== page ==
One of my high school students calls selfies “selfishes.” How on the money is that. When selfies first came out I thought it was such a great idea. And I take selfies occasionally. A selfie with a great background, like Niagara Falls, can be a wonderful “rememory”, as my son used to say. Of course, asking someone to take your picture in front of Niagara Falls would also make a good “rememory”. And probably be a better photo.
Are we now getting our self-esteem from constantly taking pictures of ourselves and then posting them all over social media so everyone sees and admires us? I am a baby-boomer, raised in a world where we tried to affect change. I wonder when we became culturally narcissistic.
“All the world’s a stage, And all the men and women merely players; They have their exits and their entrances.” Quoted from “As You Like It” by William Shakespeare.
Is that what selfies are? Are we merely players on the 2015 stage of social media? Do we gauge our popularity via how many ❤ we get on Instagram? How many likes on Facebook or how often we are favorited on Twitter? Is that what I do? Instead of having friends or family take a few pictures of us at an occasion or just hanging out, why do we, in 2015, narcisstically pose for self-inflicted photos?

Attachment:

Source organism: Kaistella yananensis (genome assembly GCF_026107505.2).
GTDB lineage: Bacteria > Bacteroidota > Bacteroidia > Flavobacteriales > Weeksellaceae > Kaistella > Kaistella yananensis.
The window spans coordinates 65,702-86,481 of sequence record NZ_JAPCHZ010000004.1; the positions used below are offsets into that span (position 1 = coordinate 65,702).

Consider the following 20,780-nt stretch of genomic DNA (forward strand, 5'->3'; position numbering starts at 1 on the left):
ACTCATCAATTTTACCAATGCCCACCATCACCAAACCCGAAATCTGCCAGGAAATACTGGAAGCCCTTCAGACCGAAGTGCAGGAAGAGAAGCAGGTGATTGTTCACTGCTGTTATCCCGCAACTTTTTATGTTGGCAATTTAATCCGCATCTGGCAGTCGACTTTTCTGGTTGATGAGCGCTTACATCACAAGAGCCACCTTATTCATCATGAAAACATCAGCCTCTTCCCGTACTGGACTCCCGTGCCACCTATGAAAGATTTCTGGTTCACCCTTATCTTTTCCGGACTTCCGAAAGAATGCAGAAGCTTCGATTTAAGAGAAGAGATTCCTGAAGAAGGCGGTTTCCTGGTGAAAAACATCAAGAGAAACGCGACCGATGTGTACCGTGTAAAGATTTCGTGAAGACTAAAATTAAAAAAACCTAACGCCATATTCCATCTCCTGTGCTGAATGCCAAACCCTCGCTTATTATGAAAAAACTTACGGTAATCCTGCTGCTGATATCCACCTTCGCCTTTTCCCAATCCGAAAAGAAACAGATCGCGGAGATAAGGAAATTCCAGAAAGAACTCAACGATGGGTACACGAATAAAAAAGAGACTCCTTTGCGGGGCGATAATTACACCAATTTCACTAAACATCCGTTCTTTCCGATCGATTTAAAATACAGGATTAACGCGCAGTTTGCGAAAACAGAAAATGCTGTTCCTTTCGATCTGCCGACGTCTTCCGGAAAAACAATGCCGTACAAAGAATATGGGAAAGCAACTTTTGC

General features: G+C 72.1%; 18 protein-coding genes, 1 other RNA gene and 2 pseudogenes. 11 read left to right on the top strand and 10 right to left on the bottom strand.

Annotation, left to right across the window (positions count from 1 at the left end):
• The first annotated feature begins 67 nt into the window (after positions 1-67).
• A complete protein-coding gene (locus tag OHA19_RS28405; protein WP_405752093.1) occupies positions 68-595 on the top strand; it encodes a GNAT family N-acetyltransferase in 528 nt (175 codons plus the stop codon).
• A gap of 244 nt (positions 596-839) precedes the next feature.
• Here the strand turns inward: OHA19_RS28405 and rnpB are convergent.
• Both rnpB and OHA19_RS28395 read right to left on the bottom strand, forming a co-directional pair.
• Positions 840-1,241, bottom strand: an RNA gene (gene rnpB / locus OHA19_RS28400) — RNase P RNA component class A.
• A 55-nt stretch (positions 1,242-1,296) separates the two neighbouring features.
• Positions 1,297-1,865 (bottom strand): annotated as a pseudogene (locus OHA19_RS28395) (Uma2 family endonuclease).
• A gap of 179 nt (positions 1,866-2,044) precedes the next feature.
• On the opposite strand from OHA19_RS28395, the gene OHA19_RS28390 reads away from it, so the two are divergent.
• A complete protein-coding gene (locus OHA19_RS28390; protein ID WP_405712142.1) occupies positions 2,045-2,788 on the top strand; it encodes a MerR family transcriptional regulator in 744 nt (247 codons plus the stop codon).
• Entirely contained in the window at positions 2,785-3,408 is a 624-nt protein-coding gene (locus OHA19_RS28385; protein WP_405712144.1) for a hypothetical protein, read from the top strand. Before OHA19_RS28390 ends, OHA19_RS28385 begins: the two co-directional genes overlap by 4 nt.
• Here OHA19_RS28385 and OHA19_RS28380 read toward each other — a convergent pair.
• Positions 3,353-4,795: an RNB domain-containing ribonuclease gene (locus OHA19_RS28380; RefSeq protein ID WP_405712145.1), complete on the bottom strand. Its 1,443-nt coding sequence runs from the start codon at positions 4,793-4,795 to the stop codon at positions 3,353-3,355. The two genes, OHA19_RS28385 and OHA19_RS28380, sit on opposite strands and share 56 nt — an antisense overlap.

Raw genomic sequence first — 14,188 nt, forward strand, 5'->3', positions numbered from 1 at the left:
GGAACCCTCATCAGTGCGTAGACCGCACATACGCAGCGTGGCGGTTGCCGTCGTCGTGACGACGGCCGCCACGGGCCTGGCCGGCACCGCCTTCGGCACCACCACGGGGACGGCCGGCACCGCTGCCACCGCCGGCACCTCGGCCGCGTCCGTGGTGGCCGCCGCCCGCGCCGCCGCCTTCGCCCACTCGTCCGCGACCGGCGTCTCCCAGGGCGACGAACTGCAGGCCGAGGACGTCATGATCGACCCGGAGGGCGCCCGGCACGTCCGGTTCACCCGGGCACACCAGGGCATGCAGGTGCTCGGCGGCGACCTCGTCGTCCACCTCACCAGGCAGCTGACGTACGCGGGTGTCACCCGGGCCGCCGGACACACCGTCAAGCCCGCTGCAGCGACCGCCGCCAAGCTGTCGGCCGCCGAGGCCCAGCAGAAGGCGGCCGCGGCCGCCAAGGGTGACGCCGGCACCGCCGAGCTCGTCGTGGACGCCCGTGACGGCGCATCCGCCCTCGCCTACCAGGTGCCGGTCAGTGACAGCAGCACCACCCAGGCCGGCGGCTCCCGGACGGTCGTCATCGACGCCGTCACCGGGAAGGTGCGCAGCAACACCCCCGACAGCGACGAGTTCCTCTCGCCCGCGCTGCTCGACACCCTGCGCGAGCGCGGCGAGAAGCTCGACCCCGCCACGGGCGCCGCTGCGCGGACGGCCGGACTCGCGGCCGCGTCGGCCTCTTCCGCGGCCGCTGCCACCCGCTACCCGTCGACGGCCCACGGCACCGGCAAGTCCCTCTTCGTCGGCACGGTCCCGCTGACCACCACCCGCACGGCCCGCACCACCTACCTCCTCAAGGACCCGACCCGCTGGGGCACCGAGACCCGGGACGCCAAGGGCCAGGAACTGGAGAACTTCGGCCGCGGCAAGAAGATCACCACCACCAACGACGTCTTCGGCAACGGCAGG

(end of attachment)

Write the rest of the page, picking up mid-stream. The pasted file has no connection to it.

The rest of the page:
What I glean from this quote by Shakespeare is that we go through stages of life with each stage’s turmoil and emotions and these are played out by all men and women. I am a far cry from a Shakespearean expert, but have thought of this quote over the years. Selfies seem to me to be a vehicle to mark moments of stagnant action, not moments depicting how individuals evolve or devolve. Selfies usually don’t capture moments of turmoil and the emotions of a given stage of life.
Selfies scream out “Look at me! Admire me! Admire me and my friends! Admire me in this restaurant! Like me! Admire me!”
They capture how we look posing in a moment of time. Teenagers post selfies showing off their make-up or posing in a bathroom with their reflection caught in the mirror day after day. Other teenagers post selfies showing off their muscles or cars or partying selves. Adults take selfies proving that they know what selfies are. They take selfies on vacations and selfies to show how good they still look. No one takes selfies because they look particularly tired or unattractive that day. Adults take selfies with their children and grandchildren, showing off how cute they are.
Narcissism by proxy.